Trump: Jan. 6 Was Just Fine
Terry H. Schwadron
Nov. 14, 2021
On the one hand, we understand that Donald Trump does not want to deliver documents or allow testimony from his inner circle about Jan. 6 — insisting on “executive privilege” to avoid being part of the Congressional probe around the planning and White House conduct of that insurrection day at the U.S. Capitol.
On the other, the same Donald Trump keeps shoving our collective heads in the toilet with interviews, videos and recordings he has made voluntarily about what happened that day that reflect his constant contempt for democracy.
There was an avalanche of surprise over learning on Friday that journalist Jonathan Karl of ABC has audio tapes of Trump defending the Jan. 6 crowd demands to “hang Mike Pence” for failing to unconstitutionally and unilaterally throwing out national election results. The tapes were released as Karl is promoting a new book about Jan. 6.
This column is not meant to follow every wag of the news tail, but to note developments when they tell us something more lasting. Here, the story is one of hubris and self-delusion while adding a healthy dose of self-protection against owning up to the record.
Set aside Trump’s proffered argument that he was assured that Pence was physically protected, and that it was “common sense” for rioters to threaten the former vice president. Let’s focus on the more central idea — an admission by Trump himself, offered voluntarily and however inadvertent, that he was fully aware of the details and dangers of the insurrection that day, and that he wanted to overturn the election, what the rest of us call a coup.
That’s the basis of the investigative theory, that Jan. 6 was not some random event, not an out-of-control mob of leftist Antifa followers, not “mere tourists,” not even an instantaneous, if large protest, but rather a substantive outcome of plotting and planning for those threats to come about in an attack by Trump supporters, some armed, some carrying Zip-ties, some grabbing flagpoles and attacking Capitol police.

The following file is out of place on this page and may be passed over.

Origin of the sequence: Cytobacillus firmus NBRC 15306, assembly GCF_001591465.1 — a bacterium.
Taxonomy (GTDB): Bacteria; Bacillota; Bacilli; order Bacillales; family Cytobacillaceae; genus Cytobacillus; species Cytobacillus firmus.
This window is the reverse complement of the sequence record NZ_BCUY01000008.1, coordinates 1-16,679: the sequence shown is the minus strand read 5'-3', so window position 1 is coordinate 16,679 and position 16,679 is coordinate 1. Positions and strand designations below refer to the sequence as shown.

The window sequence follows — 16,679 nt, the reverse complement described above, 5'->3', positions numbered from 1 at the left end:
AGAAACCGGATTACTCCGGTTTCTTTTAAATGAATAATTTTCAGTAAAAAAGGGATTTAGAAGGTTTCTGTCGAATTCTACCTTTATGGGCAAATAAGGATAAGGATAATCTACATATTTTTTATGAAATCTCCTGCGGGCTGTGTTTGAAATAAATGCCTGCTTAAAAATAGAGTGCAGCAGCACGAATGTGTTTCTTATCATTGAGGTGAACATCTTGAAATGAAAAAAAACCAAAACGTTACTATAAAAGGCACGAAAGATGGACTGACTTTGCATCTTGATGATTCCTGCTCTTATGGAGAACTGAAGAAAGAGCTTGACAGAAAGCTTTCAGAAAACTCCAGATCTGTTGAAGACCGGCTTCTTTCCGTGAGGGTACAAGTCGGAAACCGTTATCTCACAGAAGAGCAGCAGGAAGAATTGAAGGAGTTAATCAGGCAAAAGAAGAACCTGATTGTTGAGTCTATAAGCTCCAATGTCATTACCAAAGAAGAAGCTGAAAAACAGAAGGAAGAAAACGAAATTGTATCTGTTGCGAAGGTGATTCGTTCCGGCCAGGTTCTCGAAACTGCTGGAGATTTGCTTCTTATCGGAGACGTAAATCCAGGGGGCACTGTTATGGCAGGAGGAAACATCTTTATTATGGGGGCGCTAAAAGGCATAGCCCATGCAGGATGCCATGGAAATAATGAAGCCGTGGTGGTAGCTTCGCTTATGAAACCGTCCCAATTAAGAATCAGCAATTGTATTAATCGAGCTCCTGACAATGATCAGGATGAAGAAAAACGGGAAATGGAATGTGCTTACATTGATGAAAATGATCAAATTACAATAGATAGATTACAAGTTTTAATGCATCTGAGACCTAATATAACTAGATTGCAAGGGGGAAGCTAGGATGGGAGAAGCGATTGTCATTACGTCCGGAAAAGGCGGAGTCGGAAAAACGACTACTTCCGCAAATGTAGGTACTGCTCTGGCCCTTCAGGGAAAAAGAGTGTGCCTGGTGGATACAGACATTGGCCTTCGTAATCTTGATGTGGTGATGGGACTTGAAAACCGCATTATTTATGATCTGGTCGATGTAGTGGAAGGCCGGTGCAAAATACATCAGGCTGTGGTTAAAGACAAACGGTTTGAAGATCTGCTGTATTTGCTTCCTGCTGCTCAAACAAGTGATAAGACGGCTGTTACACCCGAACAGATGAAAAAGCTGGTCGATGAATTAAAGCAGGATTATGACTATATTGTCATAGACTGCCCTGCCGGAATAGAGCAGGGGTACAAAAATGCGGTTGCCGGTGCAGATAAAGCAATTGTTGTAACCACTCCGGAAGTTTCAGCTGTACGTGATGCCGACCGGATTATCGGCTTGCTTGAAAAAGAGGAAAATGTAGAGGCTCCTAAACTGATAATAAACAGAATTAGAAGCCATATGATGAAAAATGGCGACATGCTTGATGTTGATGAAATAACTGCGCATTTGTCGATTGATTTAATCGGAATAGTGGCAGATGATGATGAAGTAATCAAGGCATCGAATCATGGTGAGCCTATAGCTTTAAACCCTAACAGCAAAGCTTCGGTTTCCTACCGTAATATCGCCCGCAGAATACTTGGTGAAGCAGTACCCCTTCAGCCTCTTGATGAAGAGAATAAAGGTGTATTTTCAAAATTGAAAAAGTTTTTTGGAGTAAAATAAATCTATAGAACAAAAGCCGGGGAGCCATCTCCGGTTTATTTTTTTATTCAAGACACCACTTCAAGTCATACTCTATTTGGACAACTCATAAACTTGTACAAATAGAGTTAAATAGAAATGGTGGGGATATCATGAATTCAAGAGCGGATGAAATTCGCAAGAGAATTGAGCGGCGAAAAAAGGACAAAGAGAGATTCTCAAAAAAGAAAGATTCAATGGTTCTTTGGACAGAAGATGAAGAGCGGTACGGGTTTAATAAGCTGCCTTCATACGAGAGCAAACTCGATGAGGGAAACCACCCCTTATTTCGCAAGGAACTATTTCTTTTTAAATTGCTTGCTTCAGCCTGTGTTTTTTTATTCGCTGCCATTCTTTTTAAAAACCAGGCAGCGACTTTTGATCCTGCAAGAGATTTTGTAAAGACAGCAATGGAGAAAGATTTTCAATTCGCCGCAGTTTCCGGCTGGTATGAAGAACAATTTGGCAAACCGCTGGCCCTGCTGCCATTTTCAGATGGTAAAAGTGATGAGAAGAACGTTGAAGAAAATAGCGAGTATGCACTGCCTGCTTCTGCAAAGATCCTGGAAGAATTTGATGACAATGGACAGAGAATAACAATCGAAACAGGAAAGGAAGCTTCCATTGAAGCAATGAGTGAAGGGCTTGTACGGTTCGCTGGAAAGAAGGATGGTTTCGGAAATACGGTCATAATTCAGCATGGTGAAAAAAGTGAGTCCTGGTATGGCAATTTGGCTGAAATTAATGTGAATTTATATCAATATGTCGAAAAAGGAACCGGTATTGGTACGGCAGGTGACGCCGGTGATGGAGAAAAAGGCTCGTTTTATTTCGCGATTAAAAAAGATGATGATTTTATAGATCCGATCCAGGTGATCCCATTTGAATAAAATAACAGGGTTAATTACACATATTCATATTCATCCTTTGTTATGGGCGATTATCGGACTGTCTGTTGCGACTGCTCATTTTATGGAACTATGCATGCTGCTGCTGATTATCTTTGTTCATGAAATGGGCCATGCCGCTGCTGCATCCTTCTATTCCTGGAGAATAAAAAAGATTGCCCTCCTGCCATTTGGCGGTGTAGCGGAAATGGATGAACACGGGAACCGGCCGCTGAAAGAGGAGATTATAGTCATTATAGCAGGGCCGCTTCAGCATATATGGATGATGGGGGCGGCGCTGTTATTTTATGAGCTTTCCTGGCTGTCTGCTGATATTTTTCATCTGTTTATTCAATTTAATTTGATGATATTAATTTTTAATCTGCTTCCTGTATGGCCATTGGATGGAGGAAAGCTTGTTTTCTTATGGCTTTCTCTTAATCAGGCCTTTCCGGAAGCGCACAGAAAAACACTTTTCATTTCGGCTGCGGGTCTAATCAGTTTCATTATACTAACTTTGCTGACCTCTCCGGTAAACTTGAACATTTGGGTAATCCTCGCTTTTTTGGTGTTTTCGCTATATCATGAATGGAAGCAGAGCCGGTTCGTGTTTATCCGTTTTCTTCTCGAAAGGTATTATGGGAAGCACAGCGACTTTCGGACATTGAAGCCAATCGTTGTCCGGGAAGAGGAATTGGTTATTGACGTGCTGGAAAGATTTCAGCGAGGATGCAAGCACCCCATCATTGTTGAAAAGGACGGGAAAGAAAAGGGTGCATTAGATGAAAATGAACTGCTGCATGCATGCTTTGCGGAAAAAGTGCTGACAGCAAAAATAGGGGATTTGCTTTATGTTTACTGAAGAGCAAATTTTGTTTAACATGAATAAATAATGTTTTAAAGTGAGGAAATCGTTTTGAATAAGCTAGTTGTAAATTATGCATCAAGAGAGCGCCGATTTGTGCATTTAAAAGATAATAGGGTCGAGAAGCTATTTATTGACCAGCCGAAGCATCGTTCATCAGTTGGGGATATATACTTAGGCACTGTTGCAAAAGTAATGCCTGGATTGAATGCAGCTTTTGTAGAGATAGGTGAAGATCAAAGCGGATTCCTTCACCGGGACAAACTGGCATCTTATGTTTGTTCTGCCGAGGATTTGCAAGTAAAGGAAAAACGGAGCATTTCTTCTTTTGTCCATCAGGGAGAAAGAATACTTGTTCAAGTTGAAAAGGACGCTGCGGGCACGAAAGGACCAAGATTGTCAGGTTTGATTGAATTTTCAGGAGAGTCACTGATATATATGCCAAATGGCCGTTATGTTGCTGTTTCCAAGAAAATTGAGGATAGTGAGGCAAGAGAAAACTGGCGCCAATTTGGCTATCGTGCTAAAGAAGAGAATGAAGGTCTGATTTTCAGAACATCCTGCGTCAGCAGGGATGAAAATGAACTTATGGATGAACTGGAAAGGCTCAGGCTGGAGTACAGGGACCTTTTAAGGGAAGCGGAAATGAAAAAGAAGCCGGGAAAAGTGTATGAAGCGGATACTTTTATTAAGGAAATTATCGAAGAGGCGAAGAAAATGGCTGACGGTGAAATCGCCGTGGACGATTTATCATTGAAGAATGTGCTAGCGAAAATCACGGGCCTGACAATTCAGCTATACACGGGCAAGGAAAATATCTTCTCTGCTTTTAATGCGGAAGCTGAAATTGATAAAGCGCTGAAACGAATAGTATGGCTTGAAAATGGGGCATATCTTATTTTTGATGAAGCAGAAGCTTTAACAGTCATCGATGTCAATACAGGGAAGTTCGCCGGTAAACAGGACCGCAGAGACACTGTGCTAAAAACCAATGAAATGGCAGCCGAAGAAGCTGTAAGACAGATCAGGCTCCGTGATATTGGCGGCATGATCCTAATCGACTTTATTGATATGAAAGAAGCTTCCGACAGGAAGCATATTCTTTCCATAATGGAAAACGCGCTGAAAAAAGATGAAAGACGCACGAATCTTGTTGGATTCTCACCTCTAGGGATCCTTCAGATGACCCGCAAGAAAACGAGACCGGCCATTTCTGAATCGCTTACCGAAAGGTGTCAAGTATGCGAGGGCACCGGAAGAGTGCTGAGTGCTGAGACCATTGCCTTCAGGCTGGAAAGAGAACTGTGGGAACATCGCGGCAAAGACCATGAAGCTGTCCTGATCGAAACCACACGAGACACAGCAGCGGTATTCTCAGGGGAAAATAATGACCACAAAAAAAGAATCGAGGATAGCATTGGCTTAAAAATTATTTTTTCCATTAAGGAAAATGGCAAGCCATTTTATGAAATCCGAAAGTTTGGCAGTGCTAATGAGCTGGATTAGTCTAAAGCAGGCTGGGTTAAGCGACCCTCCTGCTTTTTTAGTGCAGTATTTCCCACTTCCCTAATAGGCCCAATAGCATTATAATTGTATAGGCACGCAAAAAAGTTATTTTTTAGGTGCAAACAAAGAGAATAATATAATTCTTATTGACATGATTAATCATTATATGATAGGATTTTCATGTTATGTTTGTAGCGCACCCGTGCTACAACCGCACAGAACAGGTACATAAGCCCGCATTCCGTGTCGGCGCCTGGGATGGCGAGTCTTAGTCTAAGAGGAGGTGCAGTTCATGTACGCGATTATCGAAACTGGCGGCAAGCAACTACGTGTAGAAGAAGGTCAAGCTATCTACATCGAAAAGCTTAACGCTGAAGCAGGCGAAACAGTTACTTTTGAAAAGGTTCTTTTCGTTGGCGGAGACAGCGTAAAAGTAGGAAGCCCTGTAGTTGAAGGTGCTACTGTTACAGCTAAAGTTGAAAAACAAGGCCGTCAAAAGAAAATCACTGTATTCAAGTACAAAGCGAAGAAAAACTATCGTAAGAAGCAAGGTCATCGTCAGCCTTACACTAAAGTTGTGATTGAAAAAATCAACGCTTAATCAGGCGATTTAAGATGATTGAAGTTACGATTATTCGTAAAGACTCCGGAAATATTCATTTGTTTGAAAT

Isn’t that the ballgame here?
The Privilege Fight
The core of the fight over congressional committee access to White House records and of the testimony of participants in various planning sessions at the White House, the Willard Hotel and in phone calls with Trump is to establish that Trump was fully aware of the Jan. 6 planning and that he did nothing to halt it once underway.
Indeed, any number of people were reported to have urged him to call for insurrectionists to halt the rioting that killed five, but Trump did not respond for hours.
Axios.com published the transcript of the audiotape, and, for a bonus, find the audiotape here. Trump puts himself in the center ring, and spins the same Big Steal fabrications of fraudulent election results as justification.
But the remarks are not under oath, which they would be before the committee.
The same goes for testimony from Steve Bannon, who has been voted in contempt of Congress and now has been indicted with a criminal charge face, Mike Meadows, who is now facing the same fate after failing to show up to the committee on Friday, and other Trump insiders.
Several former prosecutors were on the inevitable cable commentary circuits to argue that these Trump recordings had once again put him in legal jeopardy, noting that his remarks reflect “intent,” a requirement in any potential criminal charge emerging from any investigation.
Disclosure of the Trump interview came as a U.S. Court of Appeals allowed a temporary block on the orders from a lower court for delivery of Trump White House documents to the committee. A full hearing on the status of the privilege will come within two weeks, but the result is almost certain to move to the U.S. Supreme Court.
Delay is a tactic, of course.
Also pending are decisions by the Department of Justice about whether to prosecute criminal charges against Bannon, and resolution of cases against a dozen more Trump advisers who took part in memos and planning sessions. Plus, Trump continues to face unrelated lawsuits and criminal inquiries over business practices and sexual assault charges; one sexual harassment from his television days was dropped and another involving payments to his former lawyer, Michael Cohen, was dismissed in a New York court.
Not much has yet surfaced about follow-ups to reports in ProPublica that as much as $3 million may have been raised to support the Jan. 6 rally in Washington, D.C., that preceded the attack on the Capitol attack, with some money flowing to Republican dark-money groups that helped bring crowds to the event.
Trump met Karl for the interview in March at Mar-a-Lago, one of a dozen book interviews since leaving office. In the interview, the former president suggested that the January 6 insurrectionists had a right to be upset with Pence. Pence was evacuated from the Capitol after he had come dangerously close to some of rioters during the attack.
Whatever else, disclosure of this tape now (Why other than for book promotion are we only learning from a journalist about a Trump interview six months ago?) only adds layers to an already complicated process to unravel Jan. 6.